Talks with separatists are quite pointless

Jaibans Singh

Kashmir separatistsThe repetitive manner in which Kashmiri politics play out year after year has become downright boring and fatiguing. Ever year, as the winters pass by there is an increase in infiltration and cease fire violations. Alongside starts the tourist season in Kashmir marked by breathless calculations of the tourist influx to prove that everything is normal in the Valley. Next is the pilgrimage to the holy shrine of Amarnath which is heralded by verbal duels about the number of pilgrims that can be allowed and the manner in which it is to be managed.

As the tourist season and the Amarnath pilgrimage start to wane separatists attempt orchestration of social disruption. They blow the tiniest incident out of proportion with the fervent wish that it triggers a mass uprising. Fortunately, Chief Minister Omar Abdullah and his team have become well versed with the separatist bag of tricks and such attempts, over the last few years, have been pre-empted and nullified. In this the administration is helped, in no small measure, by the determination of the people to avoid disruption at all costs having been terribly victimised by the same over three consecutive years from 2008 to 2010.

As the winter approaches, infiltration, disruption, pilgrimage and other such activities become increasingly difficult, the state administration moves to the winter capital – Jammu and there is nobody worthwhile left in Srinagar to be hounded. This is the time for separatists to switch over to discussions, seminars, book releases, meetings and above all calls for talks with the Government of India.

True to form and a little earlier in the year than before, the separatists have got into the ‘talks mode’ this year also. The stage was set with the futile meeting in New Delhi with Sartaj Aziz, the national security and foreign affairs advisor to Pakistan Prime Minister Nawaz Sharif, followed almost immediately by a statement that there was scope for opening a ‘dialogue with the Government of India.’

What is quite astonishing is their cheek when they confidently lay down, not only their demand for a dialogue, but also the manner in which it should be carried out. This time round the separatist leader Mirwaiz Umar Farooq wants a Vajpayee-type dialogue, ‘within the ambit of humanity’. To press home their point captive Kashmir based media is bending backwards to give an impression that Track II efforts are already in progress. After the meeting with Sartaj Aziz separatist leader, Abdul Ghani Bhat, camped in New Delhi to contact anybody and everybody who he thinks can help initiate the dialogue process. Mirwaiz Umar Farooq has, in the meantime, stated that his conglomerate is ready to “cooperate and facilitate any process aimed at resolving the vexed Kashmir issue”. These acts and statements give a clear indication of the desperation that is prevalent in the Hurriyat camp for initiation of a dialogue.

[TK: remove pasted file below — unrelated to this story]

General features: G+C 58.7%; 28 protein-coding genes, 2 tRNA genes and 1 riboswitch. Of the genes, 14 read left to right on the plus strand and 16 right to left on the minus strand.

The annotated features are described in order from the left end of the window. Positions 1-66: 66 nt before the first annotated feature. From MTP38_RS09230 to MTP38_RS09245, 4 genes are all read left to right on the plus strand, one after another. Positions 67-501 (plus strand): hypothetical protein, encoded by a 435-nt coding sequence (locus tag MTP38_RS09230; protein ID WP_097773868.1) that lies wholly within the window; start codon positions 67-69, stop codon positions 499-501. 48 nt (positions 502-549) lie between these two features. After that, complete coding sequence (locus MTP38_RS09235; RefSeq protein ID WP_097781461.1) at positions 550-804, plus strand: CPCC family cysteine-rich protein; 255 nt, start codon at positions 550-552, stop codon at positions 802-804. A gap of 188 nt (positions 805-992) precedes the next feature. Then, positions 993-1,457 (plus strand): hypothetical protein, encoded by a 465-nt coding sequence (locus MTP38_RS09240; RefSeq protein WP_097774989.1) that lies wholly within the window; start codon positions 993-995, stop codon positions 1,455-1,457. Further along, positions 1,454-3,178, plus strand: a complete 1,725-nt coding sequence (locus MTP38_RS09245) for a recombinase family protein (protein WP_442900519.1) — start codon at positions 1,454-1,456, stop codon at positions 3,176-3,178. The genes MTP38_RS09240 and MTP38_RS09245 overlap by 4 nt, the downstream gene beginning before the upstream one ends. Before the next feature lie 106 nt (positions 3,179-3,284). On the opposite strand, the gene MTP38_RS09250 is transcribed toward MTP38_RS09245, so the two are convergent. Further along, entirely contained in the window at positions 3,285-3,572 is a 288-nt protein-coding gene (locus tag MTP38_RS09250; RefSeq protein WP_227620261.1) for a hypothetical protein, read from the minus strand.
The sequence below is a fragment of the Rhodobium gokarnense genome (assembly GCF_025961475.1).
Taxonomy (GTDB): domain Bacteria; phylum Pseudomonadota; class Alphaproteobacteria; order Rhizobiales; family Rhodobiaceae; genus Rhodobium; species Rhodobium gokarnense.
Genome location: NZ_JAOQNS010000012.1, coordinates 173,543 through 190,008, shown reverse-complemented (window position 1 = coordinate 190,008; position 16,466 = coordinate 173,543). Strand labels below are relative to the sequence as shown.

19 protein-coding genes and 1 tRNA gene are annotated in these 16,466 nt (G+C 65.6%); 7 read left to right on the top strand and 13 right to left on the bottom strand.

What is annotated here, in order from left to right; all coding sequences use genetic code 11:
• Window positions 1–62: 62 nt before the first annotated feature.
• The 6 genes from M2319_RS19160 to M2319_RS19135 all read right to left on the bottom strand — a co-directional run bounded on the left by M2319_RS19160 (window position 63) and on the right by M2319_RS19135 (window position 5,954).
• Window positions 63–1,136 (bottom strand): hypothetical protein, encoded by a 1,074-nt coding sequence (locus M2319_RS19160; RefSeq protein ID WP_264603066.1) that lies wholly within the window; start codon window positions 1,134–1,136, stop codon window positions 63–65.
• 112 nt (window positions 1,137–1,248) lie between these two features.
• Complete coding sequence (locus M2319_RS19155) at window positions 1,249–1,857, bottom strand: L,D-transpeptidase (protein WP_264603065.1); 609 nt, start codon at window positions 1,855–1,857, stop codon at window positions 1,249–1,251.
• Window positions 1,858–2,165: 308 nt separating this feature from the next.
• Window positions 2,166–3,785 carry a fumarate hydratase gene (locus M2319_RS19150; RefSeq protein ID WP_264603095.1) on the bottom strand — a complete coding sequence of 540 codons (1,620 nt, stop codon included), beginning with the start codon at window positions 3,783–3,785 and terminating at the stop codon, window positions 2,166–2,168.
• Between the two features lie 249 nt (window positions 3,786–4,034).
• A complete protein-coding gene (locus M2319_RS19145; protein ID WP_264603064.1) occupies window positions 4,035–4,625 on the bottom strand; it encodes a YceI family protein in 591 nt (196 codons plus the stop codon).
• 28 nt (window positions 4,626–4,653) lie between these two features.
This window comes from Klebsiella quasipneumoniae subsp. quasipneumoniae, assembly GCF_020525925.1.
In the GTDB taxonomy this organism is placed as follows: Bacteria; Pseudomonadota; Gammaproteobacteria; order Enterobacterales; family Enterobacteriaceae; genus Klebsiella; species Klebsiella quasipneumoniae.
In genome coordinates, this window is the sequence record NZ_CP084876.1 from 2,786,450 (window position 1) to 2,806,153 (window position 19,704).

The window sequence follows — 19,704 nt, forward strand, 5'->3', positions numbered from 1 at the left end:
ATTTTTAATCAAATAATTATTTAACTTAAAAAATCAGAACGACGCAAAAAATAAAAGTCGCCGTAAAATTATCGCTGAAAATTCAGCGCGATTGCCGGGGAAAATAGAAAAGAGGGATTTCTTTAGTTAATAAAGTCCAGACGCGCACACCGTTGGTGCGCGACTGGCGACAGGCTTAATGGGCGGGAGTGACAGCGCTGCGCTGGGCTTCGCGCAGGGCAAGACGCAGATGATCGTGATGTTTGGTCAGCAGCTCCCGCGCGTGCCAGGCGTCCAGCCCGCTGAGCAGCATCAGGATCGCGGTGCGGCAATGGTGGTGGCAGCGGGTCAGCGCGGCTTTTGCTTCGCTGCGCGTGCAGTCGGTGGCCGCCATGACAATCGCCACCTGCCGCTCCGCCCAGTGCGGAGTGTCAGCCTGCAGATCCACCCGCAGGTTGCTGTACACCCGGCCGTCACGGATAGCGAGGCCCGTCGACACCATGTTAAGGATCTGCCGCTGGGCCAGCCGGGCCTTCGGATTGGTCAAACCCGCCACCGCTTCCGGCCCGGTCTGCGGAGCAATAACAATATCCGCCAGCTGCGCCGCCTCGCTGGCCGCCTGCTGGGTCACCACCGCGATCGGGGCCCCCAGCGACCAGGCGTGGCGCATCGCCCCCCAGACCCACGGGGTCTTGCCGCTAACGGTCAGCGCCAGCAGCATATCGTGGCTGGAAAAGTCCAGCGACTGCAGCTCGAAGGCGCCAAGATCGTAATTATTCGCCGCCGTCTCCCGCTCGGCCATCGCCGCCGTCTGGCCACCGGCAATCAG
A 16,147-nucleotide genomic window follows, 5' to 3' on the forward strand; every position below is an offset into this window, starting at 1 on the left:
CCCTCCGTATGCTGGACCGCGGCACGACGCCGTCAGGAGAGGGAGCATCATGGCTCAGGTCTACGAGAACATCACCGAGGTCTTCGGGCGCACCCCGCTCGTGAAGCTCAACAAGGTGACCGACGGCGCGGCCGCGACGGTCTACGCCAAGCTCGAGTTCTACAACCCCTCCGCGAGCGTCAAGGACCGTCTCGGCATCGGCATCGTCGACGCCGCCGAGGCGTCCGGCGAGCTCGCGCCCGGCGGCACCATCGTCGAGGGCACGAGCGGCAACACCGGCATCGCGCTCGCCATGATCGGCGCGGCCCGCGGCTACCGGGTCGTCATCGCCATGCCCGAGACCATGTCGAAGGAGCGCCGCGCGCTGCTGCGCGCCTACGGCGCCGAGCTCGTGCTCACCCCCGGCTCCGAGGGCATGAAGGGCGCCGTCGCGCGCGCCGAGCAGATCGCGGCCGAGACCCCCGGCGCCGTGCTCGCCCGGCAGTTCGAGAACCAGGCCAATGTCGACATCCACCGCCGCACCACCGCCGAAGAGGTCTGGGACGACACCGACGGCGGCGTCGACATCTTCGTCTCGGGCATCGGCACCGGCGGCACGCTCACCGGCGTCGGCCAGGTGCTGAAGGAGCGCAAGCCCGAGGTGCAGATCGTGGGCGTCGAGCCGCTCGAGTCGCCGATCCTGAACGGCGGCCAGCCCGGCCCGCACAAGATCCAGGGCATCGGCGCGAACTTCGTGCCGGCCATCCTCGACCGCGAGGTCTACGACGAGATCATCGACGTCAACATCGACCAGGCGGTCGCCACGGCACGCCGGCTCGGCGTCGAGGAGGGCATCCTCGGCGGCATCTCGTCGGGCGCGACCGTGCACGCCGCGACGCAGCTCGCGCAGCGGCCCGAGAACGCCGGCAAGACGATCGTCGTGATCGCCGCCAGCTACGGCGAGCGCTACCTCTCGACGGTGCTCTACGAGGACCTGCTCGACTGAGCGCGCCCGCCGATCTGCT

BJP has termed the meeting separatist meeting with Sartaj Aziz as a ‘diplomatic blunder’ without acknowledging that there is nothing new to it. In July, 2011, separatists congregated in New Delhi to meet Hina Rabbani Khar, the glamorous foreign minister of Pakistan in the Pakistan People’s Party government. A year later in July, 2012, they once again enthusiastically trooped to Delhi to meet Pakistan Foreign Secretary Jalil Abbas Gilani. The second meeting is marked by some cosy pictures of Syed Geelani holding the face of the foreign secretary in both hands with Pakistan’s High Commissioner Salman Bashir looking quite disgusted in the background. The separatists came out of this meeting bickering, as usual, about initiation of the dialogue process. The hardliners insisted that any exercise of this nature would be ‘futile’.